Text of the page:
Europe has Greece. The U.S. has California, Illinois, Nevada, and other states in various stages of fiscal crisis. The likelihood of a state default appears remote. Still, investors are worried, judging by the credit-default swap market, where the cost of insuring state debt is going up. The numbers for each state below show the cost to investors to insure $10 million in debt. As of May 25, California leads the nation with a $272,400 tab for credit insurance on its debt. Here are the six most troubled states.
Republican Governor Arnold Schwarzenegger is seeking a new round of budget cuts to close a $19 billion gap for the year starting July 1. He has vowed not to raise taxes. State Democrats are opposed to dismantling a welfare program for families, and a plan to cut wages for state workers by 10% has unions up in arms.
Legislators appeared on the verge of finalizing a budget on May 26. Most of the debate centered around whether the state should borrow $37 billion to make its annual contribution to the state pension system. Democratic Governor Pat Quinn failed in his quest to raise taxes, a move he says is critical to righting state finances.
The budget Nevada's legislature approved in late February aims to wipe out an $887 million deficit. But the revenue assumptions in that document look suspect, considering that the local economy is still not in recovery mode. Nevada is the only one of the 50 states whose economic indicators continue to trend downward.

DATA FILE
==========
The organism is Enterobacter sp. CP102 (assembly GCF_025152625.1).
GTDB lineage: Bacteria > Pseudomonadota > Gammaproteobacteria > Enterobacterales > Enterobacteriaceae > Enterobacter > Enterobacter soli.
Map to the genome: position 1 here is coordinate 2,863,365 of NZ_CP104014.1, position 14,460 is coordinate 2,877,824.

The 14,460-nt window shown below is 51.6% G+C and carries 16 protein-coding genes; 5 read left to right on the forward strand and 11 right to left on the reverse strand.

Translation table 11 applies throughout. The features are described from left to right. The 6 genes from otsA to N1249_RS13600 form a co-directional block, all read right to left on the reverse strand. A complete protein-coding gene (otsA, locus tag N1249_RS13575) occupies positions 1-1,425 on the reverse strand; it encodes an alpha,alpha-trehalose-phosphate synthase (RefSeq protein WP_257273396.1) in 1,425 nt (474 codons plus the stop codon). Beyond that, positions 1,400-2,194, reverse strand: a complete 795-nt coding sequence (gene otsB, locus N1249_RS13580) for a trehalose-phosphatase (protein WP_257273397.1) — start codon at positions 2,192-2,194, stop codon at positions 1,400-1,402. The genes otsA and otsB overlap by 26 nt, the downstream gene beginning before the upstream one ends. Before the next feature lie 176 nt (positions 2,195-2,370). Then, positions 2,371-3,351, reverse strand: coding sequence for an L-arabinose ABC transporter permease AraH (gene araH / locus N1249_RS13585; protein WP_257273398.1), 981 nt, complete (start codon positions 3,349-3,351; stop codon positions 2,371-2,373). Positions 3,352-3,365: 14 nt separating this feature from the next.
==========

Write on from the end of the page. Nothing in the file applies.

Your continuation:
New Jersey, 207.4
With a July 1 budget deadline looming, Republican Governor Chris Christie and the Democratic-controlled legislature remain far apart on a plan to bridge a roughly $11 billion shortfall. The latest scuffle was over a proposed income-tax increase on residents earning at least $1 million, which Christie vetoed on May 21.
Michigan is expected to close out its fiscal year with a deficit as high as $500 million. The Democratic-led House and Republican-run Senate are at odds over proposals to cut aid to public universities and reduce spending on community health programs. But with an Oct. 1 deadline for a new budget, they still have time to hammer out a deal.
New York, 203.8
Its Apr. 1 budget deadline long past, New York's dysfunctional legislature remains divided over a $9.2 billion deficit. Democratic Governor David Paterson says he's "virulently opposed" to issuing new debt to close the gap, though he may cave in the face of resistance from public sector unions to education and health-care cuts.